How Robots Are Used in the Food Industry

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The use of robotics in the food industry appears to be a growing trend with efficiencies improved and labour costs minimised. Typically, the industry has been slow to adopt new technologies but with growing, ageing populations on the rise, the demand for quick, clean, and high-quality food is increasing and so many are turning to technology to meet this demand. 

Throughout food production, robots are being used in agriculture, food processing, packing, delivery, and even hospitality to get efficient results and provide customer satisfaction. 

Are There Agricultural Robots? 

Agriculture often conjures up idyllic pastoral scenes in the mind’s eye. However, modern farming goes well beyond the quaint imagery of big red tractors and happy farmyard animals. In a globalised and industrialised world, our food production must keep pace, so labour-intensive farming for growing populations with growing demands just isn’t viable anymore. 

With many parts of Western Europe relying on immigrant labour to perform these tasks, it could be argued that automation is a more cost-effective approach that is less likely to be affected by the volatility of labour markets.

As with any modern industry, automation is key. From planting, weeding, and harvesting to robotic milkers and litter scarification there are more and more technologies to minimise the use of human labour. 

Agricultural harvesting robots are specifically engineered for the task of gathering crops like fruits and vegetables. Equipped with sensors and cameras, they’re adept at identifying the optimal moment for harvesting. Utilising robotic arms or similar tools, they delicately collect the produce, ensuring minimal damage. The picking process is commonly handled by six-axis robots, which, being stationary, are frequently coupled with a mobile component. This mobile unit may take the form of either a mobile robot or a robotic transport unit (RTU).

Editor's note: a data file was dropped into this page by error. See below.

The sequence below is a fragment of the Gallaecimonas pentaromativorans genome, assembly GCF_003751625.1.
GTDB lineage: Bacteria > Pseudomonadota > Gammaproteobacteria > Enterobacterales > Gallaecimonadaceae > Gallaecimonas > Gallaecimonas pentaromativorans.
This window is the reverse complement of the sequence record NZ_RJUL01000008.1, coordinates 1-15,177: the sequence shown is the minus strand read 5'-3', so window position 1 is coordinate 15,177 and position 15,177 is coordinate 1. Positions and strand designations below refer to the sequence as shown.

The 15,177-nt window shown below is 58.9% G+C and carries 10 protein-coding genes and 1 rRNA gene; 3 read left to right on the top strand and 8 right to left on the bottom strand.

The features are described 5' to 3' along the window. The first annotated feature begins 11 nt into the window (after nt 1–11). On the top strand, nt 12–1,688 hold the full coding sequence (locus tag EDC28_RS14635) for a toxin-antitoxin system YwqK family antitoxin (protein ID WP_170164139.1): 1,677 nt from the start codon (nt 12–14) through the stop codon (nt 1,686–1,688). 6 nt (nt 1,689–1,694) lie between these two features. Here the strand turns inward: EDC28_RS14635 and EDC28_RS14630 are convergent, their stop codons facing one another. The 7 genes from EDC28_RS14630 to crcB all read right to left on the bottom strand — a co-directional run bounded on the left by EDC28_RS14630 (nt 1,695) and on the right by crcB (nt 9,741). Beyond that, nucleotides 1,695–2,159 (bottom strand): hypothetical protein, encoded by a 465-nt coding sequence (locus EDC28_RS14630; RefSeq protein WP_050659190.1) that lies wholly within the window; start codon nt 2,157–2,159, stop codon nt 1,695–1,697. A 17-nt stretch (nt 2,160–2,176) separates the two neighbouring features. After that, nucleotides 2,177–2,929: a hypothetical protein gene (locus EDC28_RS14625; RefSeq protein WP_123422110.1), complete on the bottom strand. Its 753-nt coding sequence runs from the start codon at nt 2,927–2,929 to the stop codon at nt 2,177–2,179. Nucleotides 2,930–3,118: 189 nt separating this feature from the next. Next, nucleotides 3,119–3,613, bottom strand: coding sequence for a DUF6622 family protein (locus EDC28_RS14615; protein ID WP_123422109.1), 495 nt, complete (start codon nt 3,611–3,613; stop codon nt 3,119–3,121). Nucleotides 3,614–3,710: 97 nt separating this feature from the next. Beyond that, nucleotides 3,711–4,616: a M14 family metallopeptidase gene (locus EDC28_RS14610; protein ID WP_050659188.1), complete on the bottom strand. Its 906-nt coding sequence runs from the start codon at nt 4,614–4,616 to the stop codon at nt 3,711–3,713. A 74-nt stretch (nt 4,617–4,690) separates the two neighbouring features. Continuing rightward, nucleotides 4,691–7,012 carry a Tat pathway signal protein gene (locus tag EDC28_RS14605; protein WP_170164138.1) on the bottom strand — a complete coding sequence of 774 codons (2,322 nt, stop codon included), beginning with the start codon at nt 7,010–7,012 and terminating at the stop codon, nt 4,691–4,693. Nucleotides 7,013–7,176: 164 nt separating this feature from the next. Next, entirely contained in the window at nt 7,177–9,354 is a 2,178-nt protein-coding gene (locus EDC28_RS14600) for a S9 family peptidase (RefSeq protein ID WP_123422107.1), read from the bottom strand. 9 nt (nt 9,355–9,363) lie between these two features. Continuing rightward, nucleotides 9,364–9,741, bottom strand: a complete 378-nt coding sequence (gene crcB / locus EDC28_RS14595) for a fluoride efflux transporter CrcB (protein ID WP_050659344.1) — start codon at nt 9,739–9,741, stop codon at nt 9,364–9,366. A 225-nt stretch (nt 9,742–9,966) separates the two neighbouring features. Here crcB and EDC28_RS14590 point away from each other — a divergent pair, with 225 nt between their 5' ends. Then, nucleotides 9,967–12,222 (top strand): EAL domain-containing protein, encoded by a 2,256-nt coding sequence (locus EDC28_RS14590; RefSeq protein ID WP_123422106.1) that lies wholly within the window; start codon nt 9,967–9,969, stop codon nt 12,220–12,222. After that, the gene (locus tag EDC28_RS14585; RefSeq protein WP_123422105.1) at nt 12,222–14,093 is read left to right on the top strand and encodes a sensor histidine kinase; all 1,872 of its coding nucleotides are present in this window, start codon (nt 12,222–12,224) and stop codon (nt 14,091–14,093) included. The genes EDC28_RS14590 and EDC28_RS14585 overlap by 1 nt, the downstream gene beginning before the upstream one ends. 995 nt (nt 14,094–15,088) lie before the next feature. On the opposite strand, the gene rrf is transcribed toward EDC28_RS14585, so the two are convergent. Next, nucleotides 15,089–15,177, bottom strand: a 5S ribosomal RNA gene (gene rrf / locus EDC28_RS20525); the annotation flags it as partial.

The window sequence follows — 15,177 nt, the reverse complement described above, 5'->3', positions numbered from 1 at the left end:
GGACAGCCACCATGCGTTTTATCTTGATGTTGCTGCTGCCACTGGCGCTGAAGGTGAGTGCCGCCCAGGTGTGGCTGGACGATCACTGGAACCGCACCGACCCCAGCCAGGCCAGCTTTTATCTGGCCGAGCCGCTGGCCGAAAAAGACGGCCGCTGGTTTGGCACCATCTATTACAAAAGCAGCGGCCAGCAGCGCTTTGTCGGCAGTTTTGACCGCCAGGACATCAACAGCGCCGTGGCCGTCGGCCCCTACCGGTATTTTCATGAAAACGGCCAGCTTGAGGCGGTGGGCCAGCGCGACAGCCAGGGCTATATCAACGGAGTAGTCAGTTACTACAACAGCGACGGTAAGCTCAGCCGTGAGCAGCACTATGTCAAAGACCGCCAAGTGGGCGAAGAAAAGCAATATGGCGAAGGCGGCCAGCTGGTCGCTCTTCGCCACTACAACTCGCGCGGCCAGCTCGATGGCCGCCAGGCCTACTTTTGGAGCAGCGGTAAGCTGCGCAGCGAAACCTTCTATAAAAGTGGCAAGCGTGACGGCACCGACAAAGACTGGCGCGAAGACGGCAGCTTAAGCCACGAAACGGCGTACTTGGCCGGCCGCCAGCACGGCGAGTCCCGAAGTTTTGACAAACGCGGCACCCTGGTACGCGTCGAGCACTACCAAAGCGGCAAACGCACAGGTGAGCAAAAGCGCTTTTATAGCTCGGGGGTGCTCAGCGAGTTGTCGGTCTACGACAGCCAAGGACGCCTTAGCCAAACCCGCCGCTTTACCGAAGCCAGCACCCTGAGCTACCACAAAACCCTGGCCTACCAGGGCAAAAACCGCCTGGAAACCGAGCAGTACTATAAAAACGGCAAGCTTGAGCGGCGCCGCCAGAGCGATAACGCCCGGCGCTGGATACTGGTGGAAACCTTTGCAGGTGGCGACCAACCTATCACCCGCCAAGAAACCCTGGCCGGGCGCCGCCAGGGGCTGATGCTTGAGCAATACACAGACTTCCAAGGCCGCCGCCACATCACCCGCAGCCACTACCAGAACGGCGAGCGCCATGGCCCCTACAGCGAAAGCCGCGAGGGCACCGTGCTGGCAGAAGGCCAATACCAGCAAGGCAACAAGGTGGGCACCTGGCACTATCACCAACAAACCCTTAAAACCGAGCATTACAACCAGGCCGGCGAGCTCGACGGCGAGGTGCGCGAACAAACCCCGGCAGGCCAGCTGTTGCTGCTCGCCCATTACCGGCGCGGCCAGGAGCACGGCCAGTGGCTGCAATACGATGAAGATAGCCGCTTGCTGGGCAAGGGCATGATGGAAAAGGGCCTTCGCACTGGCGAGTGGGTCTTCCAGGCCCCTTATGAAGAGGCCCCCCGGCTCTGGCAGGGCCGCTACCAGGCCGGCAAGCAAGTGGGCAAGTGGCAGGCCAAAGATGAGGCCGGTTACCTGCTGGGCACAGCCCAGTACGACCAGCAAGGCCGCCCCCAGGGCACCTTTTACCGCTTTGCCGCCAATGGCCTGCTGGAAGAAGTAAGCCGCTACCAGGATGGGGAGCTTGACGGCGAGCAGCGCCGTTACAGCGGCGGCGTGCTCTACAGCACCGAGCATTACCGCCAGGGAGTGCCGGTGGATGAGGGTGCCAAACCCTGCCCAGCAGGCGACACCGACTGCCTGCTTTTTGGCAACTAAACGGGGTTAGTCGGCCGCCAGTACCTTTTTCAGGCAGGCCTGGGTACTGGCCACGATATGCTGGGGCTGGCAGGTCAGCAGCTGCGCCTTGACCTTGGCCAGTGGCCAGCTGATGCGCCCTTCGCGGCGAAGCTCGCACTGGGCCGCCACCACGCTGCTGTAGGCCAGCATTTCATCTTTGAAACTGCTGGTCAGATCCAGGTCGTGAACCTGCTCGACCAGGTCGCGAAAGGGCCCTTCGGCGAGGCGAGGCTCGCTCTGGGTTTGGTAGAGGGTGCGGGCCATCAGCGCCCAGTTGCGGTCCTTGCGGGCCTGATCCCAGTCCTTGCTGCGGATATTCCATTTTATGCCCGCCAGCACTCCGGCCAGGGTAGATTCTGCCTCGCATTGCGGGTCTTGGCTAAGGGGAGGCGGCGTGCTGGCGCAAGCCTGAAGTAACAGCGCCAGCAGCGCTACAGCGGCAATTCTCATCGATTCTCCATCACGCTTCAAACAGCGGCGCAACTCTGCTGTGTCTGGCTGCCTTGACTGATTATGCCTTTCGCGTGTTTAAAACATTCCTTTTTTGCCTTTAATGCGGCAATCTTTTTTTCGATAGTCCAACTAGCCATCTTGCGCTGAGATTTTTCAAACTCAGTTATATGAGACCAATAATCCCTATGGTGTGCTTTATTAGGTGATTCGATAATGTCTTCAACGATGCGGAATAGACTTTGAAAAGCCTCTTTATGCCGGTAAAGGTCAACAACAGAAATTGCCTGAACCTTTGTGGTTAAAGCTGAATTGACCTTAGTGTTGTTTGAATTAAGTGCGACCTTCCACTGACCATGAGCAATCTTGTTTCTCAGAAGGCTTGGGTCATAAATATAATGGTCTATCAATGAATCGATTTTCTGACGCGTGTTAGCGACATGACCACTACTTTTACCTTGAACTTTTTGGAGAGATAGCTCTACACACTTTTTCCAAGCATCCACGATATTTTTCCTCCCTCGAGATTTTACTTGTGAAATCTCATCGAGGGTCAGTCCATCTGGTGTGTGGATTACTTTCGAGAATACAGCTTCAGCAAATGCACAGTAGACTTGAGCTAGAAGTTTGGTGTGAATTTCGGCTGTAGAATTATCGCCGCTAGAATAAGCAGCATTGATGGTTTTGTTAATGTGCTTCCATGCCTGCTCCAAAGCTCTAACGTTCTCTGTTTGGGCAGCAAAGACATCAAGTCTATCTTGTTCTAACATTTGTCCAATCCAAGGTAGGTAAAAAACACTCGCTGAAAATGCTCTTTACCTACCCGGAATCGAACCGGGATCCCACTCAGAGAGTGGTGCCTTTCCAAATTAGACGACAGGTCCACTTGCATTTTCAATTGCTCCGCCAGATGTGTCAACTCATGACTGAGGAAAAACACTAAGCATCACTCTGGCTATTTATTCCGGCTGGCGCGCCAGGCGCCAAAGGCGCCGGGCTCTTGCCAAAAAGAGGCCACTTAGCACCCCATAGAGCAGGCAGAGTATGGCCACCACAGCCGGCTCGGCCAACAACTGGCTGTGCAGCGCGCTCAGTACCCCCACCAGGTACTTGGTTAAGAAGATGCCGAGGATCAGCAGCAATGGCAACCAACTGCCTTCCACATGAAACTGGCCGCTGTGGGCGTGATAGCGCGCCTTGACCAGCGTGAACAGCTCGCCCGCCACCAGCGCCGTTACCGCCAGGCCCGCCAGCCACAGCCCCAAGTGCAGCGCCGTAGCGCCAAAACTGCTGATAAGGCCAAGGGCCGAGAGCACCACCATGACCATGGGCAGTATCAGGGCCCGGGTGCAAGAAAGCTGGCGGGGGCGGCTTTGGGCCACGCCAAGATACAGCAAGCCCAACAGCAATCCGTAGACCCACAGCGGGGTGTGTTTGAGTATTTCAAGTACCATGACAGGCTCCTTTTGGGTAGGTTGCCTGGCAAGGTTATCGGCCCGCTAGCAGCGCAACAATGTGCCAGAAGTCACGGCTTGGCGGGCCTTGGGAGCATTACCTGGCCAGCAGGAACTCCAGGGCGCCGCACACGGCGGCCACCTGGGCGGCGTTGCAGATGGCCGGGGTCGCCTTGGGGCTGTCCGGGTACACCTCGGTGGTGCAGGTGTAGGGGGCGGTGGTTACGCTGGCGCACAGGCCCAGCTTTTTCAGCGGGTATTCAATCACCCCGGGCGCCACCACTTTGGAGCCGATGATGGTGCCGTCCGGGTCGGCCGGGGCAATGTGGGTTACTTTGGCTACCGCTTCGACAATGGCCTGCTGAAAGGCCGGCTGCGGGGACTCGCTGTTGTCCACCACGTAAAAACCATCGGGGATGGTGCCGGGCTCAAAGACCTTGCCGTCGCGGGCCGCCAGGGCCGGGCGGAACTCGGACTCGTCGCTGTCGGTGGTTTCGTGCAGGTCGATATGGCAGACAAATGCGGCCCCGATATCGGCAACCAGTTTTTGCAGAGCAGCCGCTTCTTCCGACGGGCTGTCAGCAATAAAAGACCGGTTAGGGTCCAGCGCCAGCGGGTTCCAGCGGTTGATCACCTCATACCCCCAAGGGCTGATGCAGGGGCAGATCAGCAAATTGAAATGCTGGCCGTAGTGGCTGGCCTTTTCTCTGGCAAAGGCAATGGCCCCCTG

Seeding and weeding robots may be similar in design with targeted sensors able to identify unwanted growth or the ideal area, depth, and soil for planting. An arm then removes the weed or plants the given seed. Automated drones can also be used for spraying crops, using an aerial view to spot where they can be used most effectively.

The Netherlands seems to be a particular leader in Europe in this area, which is perhaps no surprise with their pioneering use of vertical farming where crops are grown in stacked layers to maximise space. A report on Robotic and Automation Companies in the Netherlands, from 2023, farming robotics has emerged as a rapidly burgeoning field of interest for automation companies in the Netherlands. According to the report, there has been a twofold increase over the past 12 years, with 74 businesses now specialising in agricultural and forestry solutions.

Food processing is another area where automation is growing. Figures from the British Automation and Robot Association suggest that individual robots sold to domestic food and drinks producers jumped by 35% from 2019 to 2020 and then further increased by another 21% in 2021.